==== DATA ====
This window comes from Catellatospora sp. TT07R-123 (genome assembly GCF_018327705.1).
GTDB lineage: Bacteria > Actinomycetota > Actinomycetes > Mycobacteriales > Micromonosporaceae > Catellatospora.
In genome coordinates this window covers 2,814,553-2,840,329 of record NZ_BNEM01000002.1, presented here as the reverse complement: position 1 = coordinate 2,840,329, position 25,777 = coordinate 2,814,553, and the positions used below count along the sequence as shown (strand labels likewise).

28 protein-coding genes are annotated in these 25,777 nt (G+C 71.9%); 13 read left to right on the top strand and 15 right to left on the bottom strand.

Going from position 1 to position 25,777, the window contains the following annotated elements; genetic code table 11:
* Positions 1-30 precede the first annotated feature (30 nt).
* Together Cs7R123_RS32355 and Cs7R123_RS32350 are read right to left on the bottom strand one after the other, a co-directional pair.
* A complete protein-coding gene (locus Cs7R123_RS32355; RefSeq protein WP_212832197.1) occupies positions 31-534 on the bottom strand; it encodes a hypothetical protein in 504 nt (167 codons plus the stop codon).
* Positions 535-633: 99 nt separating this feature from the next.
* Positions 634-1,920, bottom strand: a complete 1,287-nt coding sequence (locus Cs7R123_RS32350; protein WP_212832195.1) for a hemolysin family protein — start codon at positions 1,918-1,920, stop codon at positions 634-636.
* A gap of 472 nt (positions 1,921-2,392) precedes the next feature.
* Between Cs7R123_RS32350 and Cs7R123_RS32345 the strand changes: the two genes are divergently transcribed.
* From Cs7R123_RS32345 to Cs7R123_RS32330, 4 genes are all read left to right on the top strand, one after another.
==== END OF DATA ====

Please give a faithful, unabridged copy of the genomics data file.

This window comes from Catellatospora sp. TT07R-123 (genome assembly GCF_018327705.1).
GTDB lineage: Bacteria > Actinomycetota > Actinomycetes > Mycobacteriales > Micromonosporaceae > Catellatospora.
In genome coordinates this window covers 2,814,553-2,840,329 of record NZ_BNEM01000002.1, presented here as the reverse complement: position 1 = coordinate 2,840,329, position 25,777 = coordinate 2,814,553, and the positions used below count along the sequence as shown (strand labels likewise).

28 protein-coding genes are annotated in these 25,777 nt (G+C 71.9%); 13 read left to right on the top strand and 15 right to left on the bottom strand.

Going from position 1 to position 25,777, the window contains the following annotated elements; genetic code table 11:
* Positions 1-30 precede the first annotated feature (30 nt).
* Together Cs7R123_RS32355 and Cs7R123_RS32350 are read right to left on the bottom strand one after the other, a co-directional pair.
* A complete protein-coding gene (locus Cs7R123_RS32355; RefSeq protein WP_212832197.1) occupies positions 31-534 on the bottom strand; it encodes a hypothetical protein in 504 nt (167 codons plus the stop codon).
* Positions 535-633: 99 nt separating this feature from the next.
* Positions 634-1,920, bottom strand: a complete 1,287-nt coding sequence (locus Cs7R123_RS32350; protein WP_212832195.1) for a hemolysin family protein — start codon at positions 1,918-1,920, stop codon at positions 634-636.
* A gap of 472 nt (positions 1,921-2,392) precedes the next feature.
* Between Cs7R123_RS32350 and Cs7R123_RS32345 the strand changes: the two genes are divergently transcribed.
* From Cs7R123_RS32345 to Cs7R123_RS32330, 4 genes are all read left to right on the top strand, one after another.